New Normal.  This is when changes are still being negotiated and are slowly becoming patterns.  The roles may not be the same as before the separation, but the military family is back in action.  Remember that every deployment is different and the time to adjust will vary also.  Your first deployment was different from your second.  Try not to compare the reunions with each other.

Again, every military couple and family will adjust to reunions in a different way.  But keep these stages in mind when warriors come home.  Soldiers should take the time to rest and relax from that long combat tour.  Don’t sell your leave.  Take it and enjoy the down time at home.  Couples should rekindle the romance that stood the test of time.  Try to catch a Strong Bonds marriage retreat.  And kids deserve some quality time with their warrior as well.  Make each moment count now that your warrior is home.

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I want to share some veteran resources that continue to strengthen both soldier and spouse.

The Combat Trauma Healing Manual is a great book for individual reading or a small group setting.  The author, Chris Adsit, brings out Christ-centered solutions for combat trauma.  He is practical and telling in his approach. While many authors may simplify PTSD solutions to coping strategies, changing behaviors, and cognitive therapy, Adsit shares that more is available.  God wants to bring about restoration, stability, and healing.

I feel that this book is written with an attitude of gratefulness for veterans and a desire to bring peace to military homes.  It gives an appropriate spiritual approach that veterans need to hear.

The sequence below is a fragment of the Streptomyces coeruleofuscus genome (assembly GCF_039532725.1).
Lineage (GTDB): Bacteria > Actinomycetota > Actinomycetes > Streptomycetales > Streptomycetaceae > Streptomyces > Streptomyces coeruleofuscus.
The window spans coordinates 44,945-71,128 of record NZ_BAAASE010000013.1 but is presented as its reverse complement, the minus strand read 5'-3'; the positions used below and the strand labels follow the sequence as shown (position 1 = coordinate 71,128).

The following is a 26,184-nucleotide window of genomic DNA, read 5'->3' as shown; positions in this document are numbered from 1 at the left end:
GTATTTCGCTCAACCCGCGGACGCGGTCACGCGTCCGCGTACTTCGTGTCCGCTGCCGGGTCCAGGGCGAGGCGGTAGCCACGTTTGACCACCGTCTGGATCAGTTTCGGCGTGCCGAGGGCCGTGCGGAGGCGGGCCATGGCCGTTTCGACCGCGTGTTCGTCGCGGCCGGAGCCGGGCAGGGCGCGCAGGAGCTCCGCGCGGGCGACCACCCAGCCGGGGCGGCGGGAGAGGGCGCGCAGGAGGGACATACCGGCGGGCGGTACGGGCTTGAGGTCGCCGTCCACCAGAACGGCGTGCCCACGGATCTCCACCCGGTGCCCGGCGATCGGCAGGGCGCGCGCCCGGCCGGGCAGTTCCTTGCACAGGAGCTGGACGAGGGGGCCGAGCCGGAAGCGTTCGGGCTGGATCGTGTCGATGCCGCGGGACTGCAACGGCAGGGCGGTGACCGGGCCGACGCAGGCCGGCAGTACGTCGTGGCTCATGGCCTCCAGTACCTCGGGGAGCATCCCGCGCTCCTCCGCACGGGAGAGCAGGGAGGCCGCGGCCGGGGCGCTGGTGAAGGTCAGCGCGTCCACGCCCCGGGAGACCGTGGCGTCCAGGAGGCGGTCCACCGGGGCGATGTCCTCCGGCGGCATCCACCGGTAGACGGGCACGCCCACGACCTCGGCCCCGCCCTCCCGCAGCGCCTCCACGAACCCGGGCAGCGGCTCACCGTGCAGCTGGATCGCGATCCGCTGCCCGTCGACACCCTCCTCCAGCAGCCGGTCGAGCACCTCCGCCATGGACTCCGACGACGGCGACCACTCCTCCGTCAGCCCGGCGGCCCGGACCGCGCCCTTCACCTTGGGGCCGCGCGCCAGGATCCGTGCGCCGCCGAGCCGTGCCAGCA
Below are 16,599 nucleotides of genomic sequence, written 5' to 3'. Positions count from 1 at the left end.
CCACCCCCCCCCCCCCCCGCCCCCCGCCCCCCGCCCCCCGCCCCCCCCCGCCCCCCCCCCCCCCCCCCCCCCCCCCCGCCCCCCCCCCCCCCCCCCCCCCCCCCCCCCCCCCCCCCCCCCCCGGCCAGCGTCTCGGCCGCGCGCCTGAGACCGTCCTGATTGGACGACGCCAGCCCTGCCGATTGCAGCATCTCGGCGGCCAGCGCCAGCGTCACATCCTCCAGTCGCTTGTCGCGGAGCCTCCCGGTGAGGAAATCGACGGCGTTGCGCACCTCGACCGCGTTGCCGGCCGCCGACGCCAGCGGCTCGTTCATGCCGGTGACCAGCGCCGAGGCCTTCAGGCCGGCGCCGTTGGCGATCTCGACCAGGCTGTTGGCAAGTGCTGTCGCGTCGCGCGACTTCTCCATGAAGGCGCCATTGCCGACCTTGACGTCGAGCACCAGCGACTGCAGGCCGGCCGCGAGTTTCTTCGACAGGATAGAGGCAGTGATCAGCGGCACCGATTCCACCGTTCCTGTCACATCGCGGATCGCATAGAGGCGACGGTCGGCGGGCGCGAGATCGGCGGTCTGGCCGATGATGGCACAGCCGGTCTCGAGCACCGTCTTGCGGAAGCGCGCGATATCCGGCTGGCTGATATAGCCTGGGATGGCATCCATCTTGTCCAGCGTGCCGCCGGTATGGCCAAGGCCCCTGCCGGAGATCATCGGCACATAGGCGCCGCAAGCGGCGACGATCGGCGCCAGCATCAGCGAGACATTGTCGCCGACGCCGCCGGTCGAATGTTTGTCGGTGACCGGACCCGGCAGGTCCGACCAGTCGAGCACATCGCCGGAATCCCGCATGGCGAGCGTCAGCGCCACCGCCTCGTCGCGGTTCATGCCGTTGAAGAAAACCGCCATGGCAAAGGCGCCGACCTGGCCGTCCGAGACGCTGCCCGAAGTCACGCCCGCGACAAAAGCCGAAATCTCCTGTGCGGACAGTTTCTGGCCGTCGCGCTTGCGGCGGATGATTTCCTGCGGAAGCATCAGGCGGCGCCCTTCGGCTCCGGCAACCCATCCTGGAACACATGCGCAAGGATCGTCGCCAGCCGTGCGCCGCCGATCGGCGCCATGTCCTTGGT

This is the companion book for military spouses.  It is written with the same amount of care and concern.  Each time that a warrior comes home, the time and type of reunion is different.  One constant is the spiritual comfort that God can provide to military families.

PTSD will complicate how couples reintegrate at home, but military spouses will find stories, suggestions, and learn how to deal with new situations.  The book is also wrapped with advice from the medical and counseling community that is extremely helpful.  The personal stories and recommendations make this book worthwhile for both veterans and spouses.

You can find both books and additional information at http://www.militaryministry.org/.

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At first glance, prison doesn’t seem like a good place for a Christian.  But Martin Luther King Day should be a reminder of what we find in Scripture.  Disciples, prophets, pastors, preachers, ministers, and missionaries are frequently arrested and thrown in jail.

John the Baptist was arrested for sharing the law with King Herod Antipas.  Simon Peter was jailed for being a bold messenger of Jesus Christ.  Paul and Silas were arrested for preaching the gospel.  Eventually, they wound up saving the guard and his household.  Today, we find missionaries and ministers being placed behind bars as they perform Kingdom work across the globe.

It’s important to realize that Christians are persecuted for their faith, their beliefs, and their actions.

Martin Luther King was arrested several times in his pursuit of establishing greater equality in America.  While in prison, he penned what is frequently called the “Letter from a Birmingham Jail”.  His letter outlines a theological belief where slow progress should not be viewed as success, but people should instead be insistent about fixing injustice.  And he is also clear that while the church has at times been a vehicle for change, it has also been a slow or obstructing vehicle.

It was in this letter that he wrote that “In deep disappointment, I have wept over the laxity of the church.  But be assured that my tears have been tears of love.  There can be no deep disappointment where there is not deep love.  Yes, I love the church; I love her sacred walls.  How could I do otherwise?  I am in the rather unique position of being the son, the grandson, and the great grandson of preachers.  Yes, I see the church as the body of Christ.  But oh! how we have blemished and scarred that body through social neglect and fear of being non-conformists.”

John 15:18 shares, “If the world hates you, keep in mind that it hated me first.”  Being arrested, beaten, tormented, and paraded through a kangaroo court was also part of Christ’s ministry on earth.  Prophets, priests, and pastors will continue to be imprisoned for the cause of Christ because He went to the cross for us.  It is important for us to be faithful and responsive to the call of God above governments, regimes, despots, and dictators.